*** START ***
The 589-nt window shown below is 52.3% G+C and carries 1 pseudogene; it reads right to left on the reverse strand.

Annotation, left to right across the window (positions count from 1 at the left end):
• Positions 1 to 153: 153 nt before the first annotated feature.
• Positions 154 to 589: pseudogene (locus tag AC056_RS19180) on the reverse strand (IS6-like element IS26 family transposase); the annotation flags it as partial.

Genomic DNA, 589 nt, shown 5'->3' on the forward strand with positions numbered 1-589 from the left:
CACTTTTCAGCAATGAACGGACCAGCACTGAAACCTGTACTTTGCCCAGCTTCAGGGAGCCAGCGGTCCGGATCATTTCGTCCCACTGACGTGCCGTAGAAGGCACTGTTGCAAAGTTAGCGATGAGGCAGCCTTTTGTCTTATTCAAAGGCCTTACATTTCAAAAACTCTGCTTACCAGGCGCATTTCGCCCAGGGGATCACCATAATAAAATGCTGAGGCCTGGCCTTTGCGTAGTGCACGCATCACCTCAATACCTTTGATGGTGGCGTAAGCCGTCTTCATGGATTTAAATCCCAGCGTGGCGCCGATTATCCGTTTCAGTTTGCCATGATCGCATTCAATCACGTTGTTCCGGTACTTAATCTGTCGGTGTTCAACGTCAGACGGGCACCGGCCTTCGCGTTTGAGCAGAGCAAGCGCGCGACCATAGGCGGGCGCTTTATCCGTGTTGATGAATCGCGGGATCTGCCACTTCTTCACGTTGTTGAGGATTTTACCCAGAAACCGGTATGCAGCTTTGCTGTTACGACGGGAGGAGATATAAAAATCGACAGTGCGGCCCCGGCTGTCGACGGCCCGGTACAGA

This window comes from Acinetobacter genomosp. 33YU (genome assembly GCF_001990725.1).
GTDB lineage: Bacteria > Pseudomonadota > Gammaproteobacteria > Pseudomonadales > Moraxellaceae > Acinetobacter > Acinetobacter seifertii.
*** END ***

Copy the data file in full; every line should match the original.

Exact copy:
The 589-nt window shown below is 52.3% G+C and carries 1 pseudogene; it reads right to left on the reverse strand.

Annotation, left to right across the window (positions count from 1 at the left end):
• Positions 1 to 153: 153 nt before the first annotated feature.
• Positions 154 to 589: pseudogene (locus tag AC056_RS19180) on the reverse strand (IS6-like element IS26 family transposase); the annotation flags it as partial.

Genomic DNA, 589 nt, shown 5'->3' on the forward strand with positions numbered 1-589 from the left:
CACTTTTCAGCAATGAACGGACCAGCACTGAAACCTGTACTTTGCCCAGCTTCAGGGAGCCAGCGGTCCGGATCATTTCGTCCCACTGACGTGCCGTAGAAGGCACTGTTGCAAAGTTAGCGATGAGGCAGCCTTTTGTCTTATTCAAAGGCCTTACATTTCAAAAACTCTGCTTACCAGGCGCATTTCGCCCAGGGGATCACCATAATAAAATGCTGAGGCCTGGCCTTTGCGTAGTGCACGCATCACCTCAATACCTTTGATGGTGGCGTAAGCCGTCTTCATGGATTTAAATCCCAGCGTGGCGCCGATTATCCGTTTCAGTTTGCCATGATCGCATTCAATCACGTTGTTCCGGTACTTAATCTGTCGGTGTTCAACGTCAGACGGGCACCGGCCTTCGCGTTTGAGCAGAGCAAGCGCGCGACCATAGGCGGGCGCTTTATCCGTGTTGATGAATCGCGGGATCTGCCACTTCTTCACGTTGTTGAGGATTTTACCCAGAAACCGGTATGCAGCTTTGCTGTTACGACGGGAGGAGATATAAAAATCGACAGTGCGGCCCCGGCTGTCGACGGCCCGGTACAGA

This window comes from Acinetobacter genomosp. 33YU (genome assembly GCF_001990725.1).
GTDB lineage: Bacteria > Pseudomonadota > Gammaproteobacteria > Pseudomonadales > Moraxellaceae > Acinetobacter > Acinetobacter seifertii.